NEW YORK (CNS) — The self-deprecation in the title of this raunchy romantic comedy, a vehicle for stand-up comedienne Amy Schumer, is warranted.

Schumer, who plays the lead and wrote the screenplay for “Trainwreck” (Universal), has seen her star rise over the past few years thanks to her Comedy Central series “Inside Amy Schumer” and her propensity to combine X-rated humor with a satirical outlook, often about gender issues.

Underlying much of her material is the notion that women have as much right to be vulgar as men. And she’s not afraid to mock herself if she thinks it will help skewer sexism and hypocrisy within the entertainment industry or society-at-large.


Though she’s probably right about there being a double standard regarding what men and women can say or do without being subject to censure, her fondness for obscenity and self-debasement renders her material a dubious form of empowerment, feminist or otherwise. Schumer may be groundbreaking, but the ground she’s staking out is fallow at best.

She plays Amy, a sexually promiscuous New Yorker who has a strict rule about never spending the night after an encounter. Despite having a devoted if dimwitted boyfriend — the muscle-bound Steven (played by wrestling star John Cena) — she tests this rule routinely. A gauge of her wantonness: the role of “One-Night Stand Guy” appears four times in the movie’s credits.

Also a heavy drinker and inveterate marijuana smoker, Amy writes for a sleazy men’s magazine called S’Nuff. One day, her unscrupulous editor, Dianna (Tilda Swinton), tells her to profile an orthopedic surgeon who treats elite pro athletes such as the NBA’s LeBron James and Amar’e Stoudemire (who appear as themselves and get a surprisingly large amount of screen time). Amy hates sports, which is why Dianna, seeking a controversial angle, gave her the assignment.

Initially, Amy claims the nerdy bone doctor Aaron (Bill Hader) is not her type, a clue she likes him given she’s been the opposite of discriminating heretofore. Sure enough, they fall for one another. As commitment-phobic as they come, Amy is freaked-out by her feelings for Aaron — and by his reciprocation. Will true romance blossom?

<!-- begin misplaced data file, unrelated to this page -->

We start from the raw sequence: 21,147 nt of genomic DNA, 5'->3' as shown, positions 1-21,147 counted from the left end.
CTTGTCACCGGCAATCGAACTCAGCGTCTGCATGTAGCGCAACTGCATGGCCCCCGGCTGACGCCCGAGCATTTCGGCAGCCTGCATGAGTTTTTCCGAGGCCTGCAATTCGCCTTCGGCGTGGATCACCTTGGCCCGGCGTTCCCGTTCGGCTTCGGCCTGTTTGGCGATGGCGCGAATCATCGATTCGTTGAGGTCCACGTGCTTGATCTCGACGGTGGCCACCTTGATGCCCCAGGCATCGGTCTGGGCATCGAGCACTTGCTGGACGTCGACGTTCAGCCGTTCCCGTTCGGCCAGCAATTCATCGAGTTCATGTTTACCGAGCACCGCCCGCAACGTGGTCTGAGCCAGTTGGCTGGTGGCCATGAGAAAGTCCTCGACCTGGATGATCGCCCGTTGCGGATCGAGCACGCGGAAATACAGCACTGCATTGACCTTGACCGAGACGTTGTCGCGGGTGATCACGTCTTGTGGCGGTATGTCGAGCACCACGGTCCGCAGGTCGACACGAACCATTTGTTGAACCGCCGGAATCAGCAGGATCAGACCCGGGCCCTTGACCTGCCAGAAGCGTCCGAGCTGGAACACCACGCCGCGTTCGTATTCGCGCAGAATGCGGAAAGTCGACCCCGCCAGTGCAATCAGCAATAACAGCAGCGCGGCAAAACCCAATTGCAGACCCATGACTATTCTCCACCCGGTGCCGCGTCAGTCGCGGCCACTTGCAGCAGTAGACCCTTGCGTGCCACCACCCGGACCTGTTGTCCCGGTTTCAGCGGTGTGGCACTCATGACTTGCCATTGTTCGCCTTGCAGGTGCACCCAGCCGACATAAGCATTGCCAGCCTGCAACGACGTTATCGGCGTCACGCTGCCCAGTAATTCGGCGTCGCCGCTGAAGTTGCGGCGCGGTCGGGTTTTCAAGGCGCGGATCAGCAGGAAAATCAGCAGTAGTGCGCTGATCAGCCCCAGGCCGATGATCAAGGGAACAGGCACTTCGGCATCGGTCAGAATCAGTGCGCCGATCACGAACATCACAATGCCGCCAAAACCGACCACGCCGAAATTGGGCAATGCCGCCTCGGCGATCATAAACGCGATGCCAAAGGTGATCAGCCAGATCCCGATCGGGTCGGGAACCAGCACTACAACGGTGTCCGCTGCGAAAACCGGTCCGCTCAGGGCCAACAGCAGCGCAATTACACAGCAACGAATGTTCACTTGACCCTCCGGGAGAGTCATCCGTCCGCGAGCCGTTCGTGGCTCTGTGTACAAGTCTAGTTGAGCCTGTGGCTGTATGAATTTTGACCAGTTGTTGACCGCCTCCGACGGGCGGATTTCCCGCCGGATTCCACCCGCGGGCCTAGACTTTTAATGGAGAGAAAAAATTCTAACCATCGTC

A subplot concerns Amy and her younger sister, a suburban mom and housewife, deciding to put their father Gordon (Colin Quinn), who has multiple sclerosis, into an assisted living facility. The movie’s first scene is a flashback to Gordon telling his two young daughters why he and their mother are divorcing — “Monogamy isn’t realistic.” In Amy’s case, the apple didn’t fall far from the tree and now Gordon, an ornery rogue and bigot, urges her to remain single and not settle down with Aaron.

Somewhat surprisingly, the story follows a traditional trajectory, meaning no lives are actually wrecked as Amy endeavors to change her wild ways, albeit reluctantly and unapologetically. When you consider Judd Apatow (“Knocked Up”, “The 40-Year-Old Virgin”) is at the wheel, directing for the fifth time — the first without having written the screenplay — this adherence to romantic-comedy convention makes sense.

A prolific exponent of blue comedy on both the big and small screens, Apatow usually tries to dilute the smut with sentimentality. In this instance, however, it simply can’t be done and the happy ending is implausible, though not unwelcome.

“Trainwreck” is not well paced or structured. Apatow’s improvisational style of filmmaking makes for a relaxed, naturalistic atmosphere, which suits Schumer’s matter-of-fact delivery. But he allows the narrative momentum to flag and the movie feels way too long. It doesn’t help that the clown in “Saturday Night Live” alum Hader is kept under wraps or that a nonactor like James, who plays Aaron’s best friend, has so many lines.

Aside from being offensive and unfunny, a crude quip about Mother Theresa suggests Schumer’s primary aim is to shock and appear edgy. As the novelty of her persona and her tweaking of the romantic comedy formula wear thin, she’s as exposed as a one-trick pony.

The film contains many fairly graphic sexual encounters between unmarried men and women; frequent sexual banter, much of it extremely explicit; pervasive rough, crude and crass language; frequent profanity;some rear male nudity; several racially insensitive comments;and much alcohol and drug use. The Catholic News Service classification is O — morally offensive. The Motion Picture Association of America rating is R — restricted. Under 17 requires accompanying parent or adult guardian.